There’s not much value in picking at scabs that have nearly healed, so I’m not going to do a deep dive into what is otherwise a stale topic. But since it provides even further clarity to a story that died out in the wake of the pandemic in 2020, I felt it was worthwhile to take a look at the comments Javier Báez shared with Gordon Wittenmyer of NBC Sports Chicago.
“I thought it was going to happen,” Báez said of the extension that never was. “We were five days from getting it done. And then the pandemic hit.”
Wittenmyer, then with the Sun-Times, had reported in November of 2019 that the two sides had begun negotiations and Javy said in early March of ’20 that a deal was close.
“It was really, really close,” Báez said recently in Detroit. “More than anybody thinks.”
Though Javy said “we didn’t get exactly to a number,” Buster Olney reported last April that the shortstop turned down an offer in the $180 million range. Before you go comparing that directly to the six-year, $140 million he got from the Tigers and holding it up as an example of Jed Hoyer being “right” or whatever, consider that we’re still talking pre-2020 in terms of the timing of the proposal.
Javy ended up having a disastrous season, posting -0.1 fWAR during a shortened campaign in which he simply never got it going. He bounced back well in ’21 to hit 31 homers in 138 games between Chicago and New York, but the stank of the previous year and the choice not to negotiate during the season meant his fate was more or less sealed when the Cubs broke camp.
When you add in the $21.45 million in arbitration salaries from his last two years in Chicago, Javy is at a total of $161.45 over an eight-year period. Assuming the reported offer above was over eight years, the difference breaks down to just over $2.3 million AAV. And that’s if none of the hypothetical amount was tied up in club options, which could very well have been the case.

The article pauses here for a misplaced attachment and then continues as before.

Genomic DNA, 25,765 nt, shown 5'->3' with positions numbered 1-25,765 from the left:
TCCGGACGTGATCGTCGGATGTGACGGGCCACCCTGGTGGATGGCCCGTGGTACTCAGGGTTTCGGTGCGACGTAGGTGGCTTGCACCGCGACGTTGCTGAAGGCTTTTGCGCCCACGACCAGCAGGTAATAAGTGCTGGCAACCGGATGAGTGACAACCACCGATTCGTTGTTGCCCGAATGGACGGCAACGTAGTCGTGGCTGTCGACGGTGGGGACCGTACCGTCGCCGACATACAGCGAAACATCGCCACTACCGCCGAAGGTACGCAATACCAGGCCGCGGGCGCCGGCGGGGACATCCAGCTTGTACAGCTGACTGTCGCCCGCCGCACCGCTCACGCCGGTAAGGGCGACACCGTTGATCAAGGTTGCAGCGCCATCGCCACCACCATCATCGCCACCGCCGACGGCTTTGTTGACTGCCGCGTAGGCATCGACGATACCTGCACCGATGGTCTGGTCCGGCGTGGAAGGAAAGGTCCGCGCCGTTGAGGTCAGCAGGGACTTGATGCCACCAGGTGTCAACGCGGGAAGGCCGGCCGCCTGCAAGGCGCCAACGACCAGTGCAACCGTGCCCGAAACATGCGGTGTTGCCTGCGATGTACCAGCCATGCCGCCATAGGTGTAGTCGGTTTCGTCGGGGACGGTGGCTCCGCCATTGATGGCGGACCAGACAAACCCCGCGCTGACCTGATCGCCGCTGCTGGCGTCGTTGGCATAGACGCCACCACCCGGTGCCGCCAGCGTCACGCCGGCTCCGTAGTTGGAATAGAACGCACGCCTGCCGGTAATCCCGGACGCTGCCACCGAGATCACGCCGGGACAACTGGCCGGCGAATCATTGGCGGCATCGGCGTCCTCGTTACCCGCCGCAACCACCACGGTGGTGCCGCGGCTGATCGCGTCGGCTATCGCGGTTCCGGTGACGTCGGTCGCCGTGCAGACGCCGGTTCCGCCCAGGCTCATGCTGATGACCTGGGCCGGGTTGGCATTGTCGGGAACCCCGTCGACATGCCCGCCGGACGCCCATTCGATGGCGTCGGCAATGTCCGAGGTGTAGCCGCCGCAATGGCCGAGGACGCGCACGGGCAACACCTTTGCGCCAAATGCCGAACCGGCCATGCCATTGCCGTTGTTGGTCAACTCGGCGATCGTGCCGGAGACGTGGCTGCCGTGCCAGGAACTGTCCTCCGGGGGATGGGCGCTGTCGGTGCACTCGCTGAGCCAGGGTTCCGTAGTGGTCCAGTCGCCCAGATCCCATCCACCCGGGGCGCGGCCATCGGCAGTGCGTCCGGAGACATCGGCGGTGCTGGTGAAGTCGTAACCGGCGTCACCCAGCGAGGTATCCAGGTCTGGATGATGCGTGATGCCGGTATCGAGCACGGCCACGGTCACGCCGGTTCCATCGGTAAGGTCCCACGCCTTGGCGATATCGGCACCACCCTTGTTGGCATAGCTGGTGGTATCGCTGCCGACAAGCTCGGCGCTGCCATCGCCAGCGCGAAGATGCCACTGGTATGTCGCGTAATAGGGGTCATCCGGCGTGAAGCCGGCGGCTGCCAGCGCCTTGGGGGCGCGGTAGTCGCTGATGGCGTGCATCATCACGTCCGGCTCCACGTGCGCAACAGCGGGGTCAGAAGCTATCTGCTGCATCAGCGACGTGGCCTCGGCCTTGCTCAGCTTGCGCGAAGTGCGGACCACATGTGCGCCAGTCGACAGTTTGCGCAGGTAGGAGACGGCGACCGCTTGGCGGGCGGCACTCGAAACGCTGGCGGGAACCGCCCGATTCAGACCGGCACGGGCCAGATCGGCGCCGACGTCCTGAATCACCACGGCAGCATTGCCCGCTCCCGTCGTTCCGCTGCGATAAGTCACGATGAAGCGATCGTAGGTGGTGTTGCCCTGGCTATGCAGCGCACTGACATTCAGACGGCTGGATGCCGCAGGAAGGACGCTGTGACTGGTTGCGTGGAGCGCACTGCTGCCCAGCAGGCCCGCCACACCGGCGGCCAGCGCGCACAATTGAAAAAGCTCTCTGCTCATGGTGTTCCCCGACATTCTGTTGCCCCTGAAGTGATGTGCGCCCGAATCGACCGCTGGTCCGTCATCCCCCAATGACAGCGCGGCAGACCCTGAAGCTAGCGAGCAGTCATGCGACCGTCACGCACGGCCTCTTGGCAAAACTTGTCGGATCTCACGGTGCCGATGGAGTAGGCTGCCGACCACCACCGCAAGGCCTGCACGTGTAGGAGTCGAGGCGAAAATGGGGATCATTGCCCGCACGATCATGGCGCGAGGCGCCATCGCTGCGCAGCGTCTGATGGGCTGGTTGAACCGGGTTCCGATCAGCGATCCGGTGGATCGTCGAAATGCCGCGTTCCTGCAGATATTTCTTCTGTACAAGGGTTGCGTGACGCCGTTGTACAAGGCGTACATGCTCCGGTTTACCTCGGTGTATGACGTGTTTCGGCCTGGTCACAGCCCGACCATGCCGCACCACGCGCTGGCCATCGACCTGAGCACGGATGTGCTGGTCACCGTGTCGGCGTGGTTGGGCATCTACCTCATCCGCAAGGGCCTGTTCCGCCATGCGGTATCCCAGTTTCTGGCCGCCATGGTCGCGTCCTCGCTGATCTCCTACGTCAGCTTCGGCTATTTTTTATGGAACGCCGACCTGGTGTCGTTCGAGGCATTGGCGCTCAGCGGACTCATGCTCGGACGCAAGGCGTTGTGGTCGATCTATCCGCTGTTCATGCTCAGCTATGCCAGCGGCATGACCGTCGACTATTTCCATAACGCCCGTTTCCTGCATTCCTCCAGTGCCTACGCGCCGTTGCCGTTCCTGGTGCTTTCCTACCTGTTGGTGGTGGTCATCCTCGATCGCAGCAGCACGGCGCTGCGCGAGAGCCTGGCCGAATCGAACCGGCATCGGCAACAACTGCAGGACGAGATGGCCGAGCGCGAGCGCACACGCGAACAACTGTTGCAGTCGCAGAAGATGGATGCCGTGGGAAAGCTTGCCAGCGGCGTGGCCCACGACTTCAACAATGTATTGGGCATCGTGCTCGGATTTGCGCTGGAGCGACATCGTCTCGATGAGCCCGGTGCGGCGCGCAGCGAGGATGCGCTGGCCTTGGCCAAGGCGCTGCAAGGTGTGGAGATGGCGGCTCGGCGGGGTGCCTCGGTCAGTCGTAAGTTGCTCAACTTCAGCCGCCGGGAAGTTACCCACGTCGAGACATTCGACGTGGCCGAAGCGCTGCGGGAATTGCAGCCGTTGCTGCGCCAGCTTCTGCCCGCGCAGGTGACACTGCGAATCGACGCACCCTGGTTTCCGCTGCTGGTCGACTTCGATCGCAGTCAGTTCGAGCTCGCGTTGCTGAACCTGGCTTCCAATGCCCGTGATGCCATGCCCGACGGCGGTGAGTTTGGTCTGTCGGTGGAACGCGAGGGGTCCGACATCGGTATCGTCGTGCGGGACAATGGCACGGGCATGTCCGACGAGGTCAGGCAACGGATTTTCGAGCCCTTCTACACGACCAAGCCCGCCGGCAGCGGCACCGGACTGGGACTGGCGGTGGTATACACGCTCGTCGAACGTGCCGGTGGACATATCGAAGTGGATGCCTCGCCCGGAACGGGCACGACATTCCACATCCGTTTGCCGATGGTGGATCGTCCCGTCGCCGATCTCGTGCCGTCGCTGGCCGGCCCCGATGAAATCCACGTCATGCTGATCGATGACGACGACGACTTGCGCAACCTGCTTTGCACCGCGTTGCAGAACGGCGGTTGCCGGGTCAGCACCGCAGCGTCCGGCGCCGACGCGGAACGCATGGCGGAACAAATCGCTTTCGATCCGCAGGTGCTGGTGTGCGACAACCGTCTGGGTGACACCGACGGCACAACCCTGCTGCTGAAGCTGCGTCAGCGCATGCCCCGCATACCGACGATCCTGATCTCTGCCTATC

What I’m driving at is that this is not a matter of Hoyer and the Cubs making an offer that stood up well over time as much as it’s a function of Javy having a terrible season that hurt his value at the worst possible juncture. The Cubs surely wanted to capitalize on that with a much lower package and Javy preferred to improve his outlook rather than flailing for a life preserver, so there was just no way anything was getting done prior to last season.
It’s unfortunate that things had to work out the way they did, though the Cubs did at least get outfield prospect Pete Crow-Armstrong — who Marquee’s Lance Brozdowski ranks as the Cubs’ No. 2 prospect — from the Mets. Still, it sucks to lose a dynamic fan favorite who played such a huge role. But what really adds insult to injury is that the Cubs didn’t parlay the “savings” from not extending Báez, Kris Bryant, or Anthony Rizzo into more big-ticket free agents.
Based on this estimate, the Cubs will carry a 2022 payroll of roughly $144 million. That is around $8 million less than last season, $55 million less than 2020 (before proration), and $78 million less than in 2019. Even if you agree with what Tom Ricketts says about money not buying championships, there’s no legitimate excuse for the Cubs not to carry a top-5 payroll of around $200 million every season. Not when they’re building sportsbooks and charging $14 for beer at Wrigley.
Sorry, I tend to lose track of time when I’m up on my soapbox.